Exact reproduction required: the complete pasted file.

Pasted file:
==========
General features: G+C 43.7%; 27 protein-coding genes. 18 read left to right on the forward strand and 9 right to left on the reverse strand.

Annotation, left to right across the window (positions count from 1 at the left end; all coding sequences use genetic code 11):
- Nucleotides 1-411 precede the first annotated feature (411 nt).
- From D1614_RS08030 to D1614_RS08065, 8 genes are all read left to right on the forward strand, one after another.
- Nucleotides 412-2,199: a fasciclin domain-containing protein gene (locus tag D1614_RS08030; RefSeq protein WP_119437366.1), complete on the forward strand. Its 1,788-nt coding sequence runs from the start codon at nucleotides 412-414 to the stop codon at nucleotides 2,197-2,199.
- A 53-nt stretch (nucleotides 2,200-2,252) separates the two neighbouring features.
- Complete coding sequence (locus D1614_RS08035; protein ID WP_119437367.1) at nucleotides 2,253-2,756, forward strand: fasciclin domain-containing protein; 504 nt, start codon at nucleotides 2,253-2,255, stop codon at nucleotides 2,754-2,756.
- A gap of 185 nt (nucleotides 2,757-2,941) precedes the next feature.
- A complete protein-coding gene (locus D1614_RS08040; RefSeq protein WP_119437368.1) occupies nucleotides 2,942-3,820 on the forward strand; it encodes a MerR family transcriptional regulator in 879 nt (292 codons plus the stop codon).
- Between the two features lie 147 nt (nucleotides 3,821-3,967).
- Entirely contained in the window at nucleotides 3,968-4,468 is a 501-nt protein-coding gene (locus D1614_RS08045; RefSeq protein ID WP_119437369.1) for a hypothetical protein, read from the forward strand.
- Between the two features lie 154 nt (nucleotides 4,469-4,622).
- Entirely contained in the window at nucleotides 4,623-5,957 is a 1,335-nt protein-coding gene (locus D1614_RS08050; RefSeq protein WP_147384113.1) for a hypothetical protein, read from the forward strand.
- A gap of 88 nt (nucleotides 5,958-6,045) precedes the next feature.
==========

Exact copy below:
General features: G+C 43.7%; 27 protein-coding genes. 18 read left to right on the forward strand and 9 right to left on the reverse strand.

Annotation, left to right across the window (positions count from 1 at the left end; all coding sequences use genetic code 11):
- Nucleotides 1-411 precede the first annotated feature (411 nt).
- From D1614_RS08030 to D1614_RS08065, 8 genes are all read left to right on the forward strand, one after another.
- Nucleotides 412-2,199: a fasciclin domain-containing protein gene (locus tag D1614_RS08030; RefSeq protein WP_119437366.1), complete on the forward strand. Its 1,788-nt coding sequence runs from the start codon at nucleotides 412-414 to the stop codon at nucleotides 2,197-2,199.
- A 53-nt stretch (nucleotides 2,200-2,252) separates the two neighbouring features.
- Complete coding sequence (locus D1614_RS08035; protein ID WP_119437367.1) at nucleotides 2,253-2,756, forward strand: fasciclin domain-containing protein; 504 nt, start codon at nucleotides 2,253-2,255, stop codon at nucleotides 2,754-2,756.
- A gap of 185 nt (nucleotides 2,757-2,941) precedes the next feature.
- A complete protein-coding gene (locus D1614_RS08040; RefSeq protein WP_119437368.1) occupies nucleotides 2,942-3,820 on the forward strand; it encodes a MerR family transcriptional regulator in 879 nt (292 codons plus the stop codon).
- Between the two features lie 147 nt (nucleotides 3,821-3,967).
- Entirely contained in the window at nucleotides 3,968-4,468 is a 501-nt protein-coding gene (locus D1614_RS08045; RefSeq protein ID WP_119437369.1) for a hypothetical protein, read from the forward strand.
- Between the two features lie 154 nt (nucleotides 4,469-4,622).
- Entirely contained in the window at nucleotides 4,623-5,957 is a 1,335-nt protein-coding gene (locus D1614_RS08050; RefSeq protein WP_147384113.1) for a hypothetical protein, read from the forward strand.
- A gap of 88 nt (nucleotides 5,958-6,045) precedes the next feature.